Bankruptcy contests soar after the end of the moratorium

The end of the bankruptcy moratorium on June 30 gave way to intense activity between July 1 and 8 in commercial courts, where business or personal insolvency proceedings are processed.

NewsEditor
NewsEditor
12 July 2022 Tuesday 13:23
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Bankruptcy contests soar after the end of the moratorium

The end of the bankruptcy moratorium on June 30 gave way to intense activity between July 1 and 8 in commercial courts, where business or personal insolvency proceedings are processed. The world did not end nor did the feared and apocalyptic avalanche that has been announced for months take place, but the number of files has skyrocketed.

In the province of Barcelona, ​​where there are twelve commercial courts, 226 procedures were filed in the six working days of July until last Friday, among which are 130 contests for the abbreviated procedure, mainly SMEs; 51 suspensions of payments of freelancers and entrepreneurs; 42 pre-bankruptcies of companies seeking judicial protection while they try to renegotiate their debt; and 3 requests for the necessary bankruptcy of creditors against their debtors.

“These figures mean multiplying by three or four, depending on the case, the rate of affairs in the last month of June and show that the end of the moratorium has precipitated decisions by corporate administrators and private debtors who until now had made them. postponed due to the suspension of the obligation to file a contest”, comments Xavier Rafí, lawyer for the administration of justice of the commercial court 9 of Barcelona.

In other jurisdictions, the jump in the number of bankruptcy proceedings has not been as powerful, although it has been significant. In Madrid, for example, until last Friday, 70 business contests and 20 entrepreneurs and freelancers were requested, along with another 40 pre-contests. In all of the previous month, there were 140 and 40 business and personal contests, respectively, in addition to 75 pre-contests. This means that, if the same rate is followed in Madrid as the current one, this month the insolvency activity would more than double compared to June, although it could be considerably more if the tradition is fulfilled that at the end of July -before the end of the academic year and the paralysis of August – many companies in an irreversible situation throw in the towel.

Outside of Madrid and Barcelona, ​​business accidents seem to be lower. At least for now. In the Valencian Community, the end of the moratorium has been assumed more smoothly, with increases of around 15% of cases at the start of July. In Valencia, where there are five commercial courts, 50 contests have been presented since July 1, of which 49 are voluntary and there is one necessary, in addition to 7 pre-contests. And in Alicante, with one less court, 45 voluntary contests are counted, 3 necessary and 5 pre-contests in the same period.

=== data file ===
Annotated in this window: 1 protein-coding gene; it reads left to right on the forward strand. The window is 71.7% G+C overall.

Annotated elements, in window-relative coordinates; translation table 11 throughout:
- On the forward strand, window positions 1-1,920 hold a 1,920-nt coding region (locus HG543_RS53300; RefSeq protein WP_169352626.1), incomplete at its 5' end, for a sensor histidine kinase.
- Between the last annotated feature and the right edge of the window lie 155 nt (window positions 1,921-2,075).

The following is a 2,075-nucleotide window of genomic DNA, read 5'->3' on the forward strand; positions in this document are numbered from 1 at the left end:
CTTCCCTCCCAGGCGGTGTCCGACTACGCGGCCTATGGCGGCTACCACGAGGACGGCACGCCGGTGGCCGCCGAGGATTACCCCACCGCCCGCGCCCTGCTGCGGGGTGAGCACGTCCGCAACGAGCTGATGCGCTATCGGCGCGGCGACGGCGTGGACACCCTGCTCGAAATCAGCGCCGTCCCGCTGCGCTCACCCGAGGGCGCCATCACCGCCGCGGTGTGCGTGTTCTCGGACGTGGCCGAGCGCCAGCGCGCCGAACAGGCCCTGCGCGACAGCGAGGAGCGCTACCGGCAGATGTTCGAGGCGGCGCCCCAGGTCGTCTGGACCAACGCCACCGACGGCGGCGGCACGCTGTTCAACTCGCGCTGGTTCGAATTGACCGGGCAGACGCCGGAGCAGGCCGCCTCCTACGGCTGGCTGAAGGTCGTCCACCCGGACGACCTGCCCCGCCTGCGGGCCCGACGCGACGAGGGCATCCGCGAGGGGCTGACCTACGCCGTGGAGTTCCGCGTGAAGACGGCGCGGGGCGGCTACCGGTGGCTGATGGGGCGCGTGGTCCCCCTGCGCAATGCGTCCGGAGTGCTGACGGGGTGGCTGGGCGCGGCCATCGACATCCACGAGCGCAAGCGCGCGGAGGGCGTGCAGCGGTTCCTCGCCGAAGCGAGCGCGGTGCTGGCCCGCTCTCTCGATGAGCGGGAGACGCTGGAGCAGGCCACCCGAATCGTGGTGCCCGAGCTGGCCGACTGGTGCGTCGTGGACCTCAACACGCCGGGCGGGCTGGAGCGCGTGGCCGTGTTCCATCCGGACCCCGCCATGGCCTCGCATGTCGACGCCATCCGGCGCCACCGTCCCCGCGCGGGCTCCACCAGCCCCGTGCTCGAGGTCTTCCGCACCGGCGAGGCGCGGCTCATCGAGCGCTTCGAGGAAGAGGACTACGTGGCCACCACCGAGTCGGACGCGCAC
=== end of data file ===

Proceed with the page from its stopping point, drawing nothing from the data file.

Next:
"Most of the contests are express, which involve the declaration and the file due to the absence of active mass, as there is nothing to distribute in the liquidation", comment judicial sources from Alicante. The rest correspond to entrepreneurs and freelancers.

The bankruptcy moratorium was one of the extraordinary measures adopted by the Government after the outbreak of the pandemic to try to protect the business fabric. The obligation of insolvent debtors to file bankruptcy proceedings within two months of learning of their situation has been suspended for more than two years, a time in which the companies that are still alive have been able to restructure their debt, strengthen their capital, resize or find new paths. Many will have. Others, on the other hand, do not and are now doomed to bankruptcy.

Regardless of the situation of each company, the current moment is also complicated because the Government is about to approve the umpteenth reform of the bankruptcy law, which has already passed through Congress and in a few weeks will be voted on in the Senate. As always, the change in the legal framework acts as a catalyst and brake at the same time. On the one hand, there are debtors in a hurry to file bankruptcy before the new law comes into force and harms them (see attached information). Others, on the other hand, prefer to wait to be clear about the entire itinerary of their contest, already with the changes in the procedure. "Until September, many people will wait to see what happens with the new law and how it affects them," says José Vela, a lawyer for the administration of justice at Madrid's Mercantile Court 7.

Not only that. The relative peace that the moratorium sought, the unlimited liquidity of the banking system, the lack –already extinguished– of the loans guaranteed by the ICO and the hope of living a good summer –especially in companies and services linked to consumption, leisure and travel – have led many to leave drastic decisions for the month of September. If the foregoing is a relatively common position and the energy crisis and inflation do not ease, the bankruptcy fall could be very severe. Which doesn't have to be a bad thing: the zombies will disappear and the viable companies, if they do what they must, will restructure themselves and be able to move on.

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